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Selecting high quality food on a low quality budget - PART I
Many mouths, few dollars?
Layoff? Medical emergency? Food stamps? When you find yourself buying food on a very limited budget, you need additional information. You have to buy carefully and prepare thoughtfully in order to make a litle money be enough. The guidelines below will help you to select what is necessary to keep those you feed healthy on a day to day basis.
- Buy for proteins
- Buy for calcium
- Buy for iron and vitamins
- Buy for flavor
- Buy what you need
- Buy supplementary foods to balance protein and nutritional needs
- Never buy anything to throw away! Plan, you can't afford impulse. Store carefully. Use up all edibles.
- Find free or alternate sources. What else can you get? Where?
The information following may help you to make some comparisons and adapt your own favorite recipes to a lower cost/higher nutrition style of cooking and eating.
Planning balanced meals
You have to start by planning meals.
When you begin planning menus, start learning to visualize the whole day as the nutritional package and the meal as a working unit. Sometimes you will find you will change a whole meal from one day to another because it would complement that days' food or work need or time limitation better, or that by changing one or two items in a meal you can improve the food quality of the whole meal.
No matter what the budget, try at every meal to provide your table guests with the food they need in a form that is palatable to them.
Protein on a budget?
Because meat is the most expensive item on many food budgets, lowering the food budget usually means reducing or eliminating animal protein. When the amount of meat is limited, it is particularly important to use recipes for baking and grain combinations that will supply complete, high quality combined vegetable protein. Don't cut corners on the supplementary foods: spend the money for nutritional yeast, wheat germ, milk powder, sesame/sunflower seeds and soy products willingly, so that vegetarian meals can be complete.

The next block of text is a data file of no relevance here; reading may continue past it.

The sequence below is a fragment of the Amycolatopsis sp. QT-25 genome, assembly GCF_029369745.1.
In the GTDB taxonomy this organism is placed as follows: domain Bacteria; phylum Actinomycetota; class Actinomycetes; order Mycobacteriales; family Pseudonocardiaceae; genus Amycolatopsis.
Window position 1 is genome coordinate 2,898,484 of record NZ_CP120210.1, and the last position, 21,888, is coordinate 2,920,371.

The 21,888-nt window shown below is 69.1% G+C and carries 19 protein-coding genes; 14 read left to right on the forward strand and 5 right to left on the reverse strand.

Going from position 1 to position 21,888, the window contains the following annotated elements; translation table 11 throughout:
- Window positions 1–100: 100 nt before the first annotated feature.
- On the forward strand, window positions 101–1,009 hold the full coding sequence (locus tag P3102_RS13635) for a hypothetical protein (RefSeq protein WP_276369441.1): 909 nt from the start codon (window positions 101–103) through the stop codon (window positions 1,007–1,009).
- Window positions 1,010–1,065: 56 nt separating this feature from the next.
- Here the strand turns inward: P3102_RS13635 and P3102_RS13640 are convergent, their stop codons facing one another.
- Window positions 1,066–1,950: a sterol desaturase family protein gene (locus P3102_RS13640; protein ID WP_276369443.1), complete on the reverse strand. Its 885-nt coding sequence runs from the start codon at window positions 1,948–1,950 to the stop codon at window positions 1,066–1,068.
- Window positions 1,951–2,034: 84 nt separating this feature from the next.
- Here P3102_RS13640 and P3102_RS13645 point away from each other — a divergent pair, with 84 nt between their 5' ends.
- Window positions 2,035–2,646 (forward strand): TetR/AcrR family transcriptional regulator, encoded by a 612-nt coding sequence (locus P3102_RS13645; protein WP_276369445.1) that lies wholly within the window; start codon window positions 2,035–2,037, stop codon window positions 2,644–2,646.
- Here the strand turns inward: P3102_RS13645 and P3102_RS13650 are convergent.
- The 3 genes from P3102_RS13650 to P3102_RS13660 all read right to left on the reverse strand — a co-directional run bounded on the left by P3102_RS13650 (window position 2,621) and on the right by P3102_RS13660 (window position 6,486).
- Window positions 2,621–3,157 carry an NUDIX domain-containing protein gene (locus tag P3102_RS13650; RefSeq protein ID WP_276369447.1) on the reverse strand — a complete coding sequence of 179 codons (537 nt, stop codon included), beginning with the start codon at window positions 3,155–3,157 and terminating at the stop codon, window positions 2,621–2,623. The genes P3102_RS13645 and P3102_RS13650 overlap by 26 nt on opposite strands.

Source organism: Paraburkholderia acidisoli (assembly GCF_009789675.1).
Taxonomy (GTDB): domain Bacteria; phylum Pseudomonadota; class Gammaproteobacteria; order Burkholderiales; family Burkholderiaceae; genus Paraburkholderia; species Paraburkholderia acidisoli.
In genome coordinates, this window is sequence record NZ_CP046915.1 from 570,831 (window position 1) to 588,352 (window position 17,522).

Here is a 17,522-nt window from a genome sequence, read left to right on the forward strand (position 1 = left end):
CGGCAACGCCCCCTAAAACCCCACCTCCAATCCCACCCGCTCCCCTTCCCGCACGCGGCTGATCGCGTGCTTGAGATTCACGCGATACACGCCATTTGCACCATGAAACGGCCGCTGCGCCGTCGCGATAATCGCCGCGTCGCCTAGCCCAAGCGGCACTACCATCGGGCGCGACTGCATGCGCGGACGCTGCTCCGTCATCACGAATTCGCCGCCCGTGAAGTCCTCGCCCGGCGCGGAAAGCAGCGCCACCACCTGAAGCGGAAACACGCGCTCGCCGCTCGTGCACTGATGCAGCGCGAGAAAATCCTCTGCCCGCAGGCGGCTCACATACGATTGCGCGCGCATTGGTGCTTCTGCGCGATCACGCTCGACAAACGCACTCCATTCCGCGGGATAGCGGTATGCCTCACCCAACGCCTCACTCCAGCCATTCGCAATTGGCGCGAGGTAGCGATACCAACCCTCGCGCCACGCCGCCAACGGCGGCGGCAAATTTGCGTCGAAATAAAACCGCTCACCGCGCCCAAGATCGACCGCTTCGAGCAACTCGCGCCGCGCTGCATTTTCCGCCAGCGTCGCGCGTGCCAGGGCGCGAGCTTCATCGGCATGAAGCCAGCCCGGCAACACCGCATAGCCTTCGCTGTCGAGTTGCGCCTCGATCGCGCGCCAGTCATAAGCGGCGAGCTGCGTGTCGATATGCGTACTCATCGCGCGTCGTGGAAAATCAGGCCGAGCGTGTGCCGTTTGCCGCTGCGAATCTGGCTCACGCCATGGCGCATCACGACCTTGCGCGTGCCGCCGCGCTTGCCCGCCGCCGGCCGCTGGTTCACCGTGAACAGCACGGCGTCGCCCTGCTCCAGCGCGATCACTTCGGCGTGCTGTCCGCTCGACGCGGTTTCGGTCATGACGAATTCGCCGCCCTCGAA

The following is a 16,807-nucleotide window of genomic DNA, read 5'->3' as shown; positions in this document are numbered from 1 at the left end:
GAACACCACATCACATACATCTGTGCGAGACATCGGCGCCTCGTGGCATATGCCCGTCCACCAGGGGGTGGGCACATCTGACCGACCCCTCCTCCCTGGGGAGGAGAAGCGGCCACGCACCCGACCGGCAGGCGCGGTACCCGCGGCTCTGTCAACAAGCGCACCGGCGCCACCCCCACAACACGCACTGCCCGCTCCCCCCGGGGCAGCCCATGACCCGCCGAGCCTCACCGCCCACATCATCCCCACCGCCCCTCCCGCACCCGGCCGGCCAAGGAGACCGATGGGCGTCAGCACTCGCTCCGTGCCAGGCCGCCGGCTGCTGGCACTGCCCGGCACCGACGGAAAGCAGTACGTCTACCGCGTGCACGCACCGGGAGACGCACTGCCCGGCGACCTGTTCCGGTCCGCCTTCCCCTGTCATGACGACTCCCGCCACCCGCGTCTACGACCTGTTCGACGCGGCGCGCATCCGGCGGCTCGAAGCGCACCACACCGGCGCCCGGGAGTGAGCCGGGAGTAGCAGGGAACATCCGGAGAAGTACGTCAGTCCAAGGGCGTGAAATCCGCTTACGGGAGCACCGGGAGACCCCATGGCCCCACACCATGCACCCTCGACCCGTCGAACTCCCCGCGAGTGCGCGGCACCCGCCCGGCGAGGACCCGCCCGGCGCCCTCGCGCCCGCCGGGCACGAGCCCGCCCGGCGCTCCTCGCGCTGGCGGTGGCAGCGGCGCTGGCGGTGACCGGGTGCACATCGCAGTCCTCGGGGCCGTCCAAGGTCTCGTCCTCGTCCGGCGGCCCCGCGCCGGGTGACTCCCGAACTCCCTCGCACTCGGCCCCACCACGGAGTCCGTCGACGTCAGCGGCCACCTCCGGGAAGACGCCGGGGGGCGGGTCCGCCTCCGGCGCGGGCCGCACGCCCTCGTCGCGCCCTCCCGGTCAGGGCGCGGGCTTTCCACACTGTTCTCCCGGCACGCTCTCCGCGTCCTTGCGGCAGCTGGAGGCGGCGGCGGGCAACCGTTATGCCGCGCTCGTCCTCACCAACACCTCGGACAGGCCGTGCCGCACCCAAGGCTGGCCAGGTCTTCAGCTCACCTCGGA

Take the time to learn what the foods must be eaten to balance each other until you can do it almost automatically. When no meat and no eggs are used, careful protein combining or supplementation can increase the usefulness of your food to your body by about 30 grams protein per day at no cost. That's about 4 eggs worth, cholesterol and cost free. That amount of roast beef would cost you about $4.40 (2012) at our local store. That is per person, per day, free with good planning!
When you do plan some sort of serious meat eating, do it in the most economical way possible; if time, rather than money, is what you have to spend, prepare some of the foods where time and attention to preparation really count. Try classic recipes such as sauerbraten, teriyaki, shish kebob where marinades turn meat or fish into something remarkable; dishes like cassoulet, coq
au vin, paella, curries and tanduri dishes where long cooking or unique combinations show their effect; meat-sparing eastern foods of all types from Arabic to Japanese. Organ meats from organically fed animals are other concentrated sources of nutrients.